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Prime products

  1. Jul 14, 2005 #1
    Is this equaltiy exact?:

    [tex] \Pi(a_p+b_p)= \Pi(a_p)+\Pi(b_p) [/tex]

    where both products a_p,b_p and (a_p+b_p) converge

    another qeustion [tex]\Pi 1=1[/tex] ?

    all products are made respect to all primes..
     
    Last edited: Jul 14, 2005
  2. jcsd
  3. Jul 14, 2005 #2

    matt grime

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    your first conjecture is vacuous i think, though i haven't checked properly: there is no situation where all three products can exist for the usual definitions of convergent products, namely, prod(1+x_n) converges iff sum(x_n) converges. and besides, does it even seem reasonable? if the index set were finite it is false.

    and yes for the second one.
     
  4. Jul 14, 2005 #3

    Hurkyl

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    The equality is not exact -- it's not in the ballpark. It's impossible for all three of those infinite products to converge.

    Yes, the infinite product of the constant 1 is, in fact, 1, as can be easily seen by taking the limit of the partial products.
     
  5. Jul 15, 2005 #4
    how about [tex] a_p=1 , b_p=\frac{1}{1-p^{-s}} [/tex]they both converge, if the equality is exact the sum:

    [tex] a_p-b_p=\frac{p^{-s}}{1-p^{-s}} [/tex] the product would converge to

    [tex]1-\zeta(s) [/tex] being R(s) riemann,s zeta function..is that true?..
     
    Last edited: Jul 15, 2005
  6. Jul 15, 2005 #5

    matt grime

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    did you not read the posts above?
     
  7. Jul 15, 2005 #6
    yes i have read the post, i have given two converging products and i would like to know if the equality [tex]1-\zeta(s)=\Pi\frac{p^{-s}}{1-p^{-s}} [/tex] is exact, because you can see that all the products

    a(p)=1 b(p)=1/1-p^{-s} and a(p)+b(p) converge for certain values of s and how about?...

    [tex]1+1/\zeta(s)=\Pi(2+p^{-s} [/tex]
     
    Last edited: Jul 15, 2005
  8. Jul 15, 2005 #7

    matt grime

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    so, you'vwe been told that if prod(1+x_n) is convergent, and so is prod(1+y_n) then the prod(1+x_n+1+y_n) cannot be convergent. so why are you still asking if it is possible?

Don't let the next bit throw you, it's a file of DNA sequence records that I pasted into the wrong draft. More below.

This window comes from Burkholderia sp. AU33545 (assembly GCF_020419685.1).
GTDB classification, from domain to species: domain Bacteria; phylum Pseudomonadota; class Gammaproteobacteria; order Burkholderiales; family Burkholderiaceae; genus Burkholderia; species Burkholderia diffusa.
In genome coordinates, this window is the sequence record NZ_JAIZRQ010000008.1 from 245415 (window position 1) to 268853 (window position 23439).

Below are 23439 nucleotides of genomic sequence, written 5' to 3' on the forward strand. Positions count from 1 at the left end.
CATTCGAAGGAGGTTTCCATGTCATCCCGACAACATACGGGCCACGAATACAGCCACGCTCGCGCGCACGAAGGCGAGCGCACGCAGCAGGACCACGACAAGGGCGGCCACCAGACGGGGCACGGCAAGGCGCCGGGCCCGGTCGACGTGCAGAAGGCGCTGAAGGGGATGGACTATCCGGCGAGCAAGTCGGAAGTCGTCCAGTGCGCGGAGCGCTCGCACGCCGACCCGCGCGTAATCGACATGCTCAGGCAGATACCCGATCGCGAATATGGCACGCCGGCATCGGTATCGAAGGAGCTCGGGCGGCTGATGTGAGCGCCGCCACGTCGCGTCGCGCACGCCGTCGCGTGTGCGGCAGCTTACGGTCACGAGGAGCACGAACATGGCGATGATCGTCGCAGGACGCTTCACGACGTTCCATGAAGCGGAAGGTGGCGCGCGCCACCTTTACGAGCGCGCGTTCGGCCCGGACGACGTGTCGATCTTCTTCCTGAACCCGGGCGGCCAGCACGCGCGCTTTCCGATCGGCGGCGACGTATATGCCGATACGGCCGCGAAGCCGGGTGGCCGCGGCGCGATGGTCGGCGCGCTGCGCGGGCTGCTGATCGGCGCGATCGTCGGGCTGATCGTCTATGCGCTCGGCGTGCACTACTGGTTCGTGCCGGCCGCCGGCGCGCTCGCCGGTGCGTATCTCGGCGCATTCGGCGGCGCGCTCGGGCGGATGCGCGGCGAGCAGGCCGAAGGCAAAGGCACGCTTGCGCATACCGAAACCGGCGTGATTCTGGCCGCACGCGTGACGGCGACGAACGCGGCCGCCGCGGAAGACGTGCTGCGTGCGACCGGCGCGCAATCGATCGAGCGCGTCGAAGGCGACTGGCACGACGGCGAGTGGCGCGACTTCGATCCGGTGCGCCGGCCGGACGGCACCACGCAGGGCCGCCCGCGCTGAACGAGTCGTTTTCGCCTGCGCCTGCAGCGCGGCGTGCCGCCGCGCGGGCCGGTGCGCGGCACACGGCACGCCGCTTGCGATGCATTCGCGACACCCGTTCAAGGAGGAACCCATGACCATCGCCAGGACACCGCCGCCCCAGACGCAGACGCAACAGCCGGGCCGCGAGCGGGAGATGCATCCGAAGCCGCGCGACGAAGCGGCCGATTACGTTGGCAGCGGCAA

let p+n be the n'th prime.

    let 1+y_n = a_{p_n}-b_{p_n} and 1+x_n= b_{p_n}. you are claiming these both converge, therefore, for whatever value of s this correpsonds to, to a_{p_n} cannot converge. but a_p_n=1 so actually (at least one of) the other two products cannot exist.
     
  9. Jul 15, 2005 #8
    could you help me with these product and say if they converge and what would be their value?..

    [tex]\Pi\frac{2+p^{-s}}{1+p^{-s}} \Pi2-p^{-s} [/tex]
     
    Last edited: Jul 15, 2005
  10. Jul 15, 2005 #9

    matt grime

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    it converges iff the sum of 1/(1+p^{-s}) work out when this can happen, eg by the sandwich principle say. i think you'll find it's approximately when s<-1 (assuming s real) which as we know is out of the range of the region of convergence for the zeta function.


    edit: now you've changed it. and [itex]\prod 2[/itex] doesn't make sense, really. what's the insdex? why is there a stray p^-s involved? why am i bothering to help you since you never listen to me anyway?
     
    Last edited: Jul 15, 2005
  11. Jul 15, 2005 #10

    Zurtex

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    Reading his code, not that it really matters anyway, it's meant to be displayed as:

    [tex]\prod \left(\frac{2+p^{-s}}{1+p^{-s}}\right) \prod \left(2 - p^{-s}\right)[/tex]

    Although to me it still seems quite ill-defined, but never mind.
     
  12. Jul 15, 2005 #11

    matt grime

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    well, that never exists since the second product never exists; the terms either converge to zero or diverge to (minus) infinity.
     
  13. Jul 15, 2005 #12
    can you help me i need to find a product so:

    [tex]1+1/\zeta(s)=\prod f(p) [/tex]
     
  14. Jul 15, 2005 #13

    matt grime

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    almost certainly not since there isn't even a product for zeta(s) that works for all s.
     
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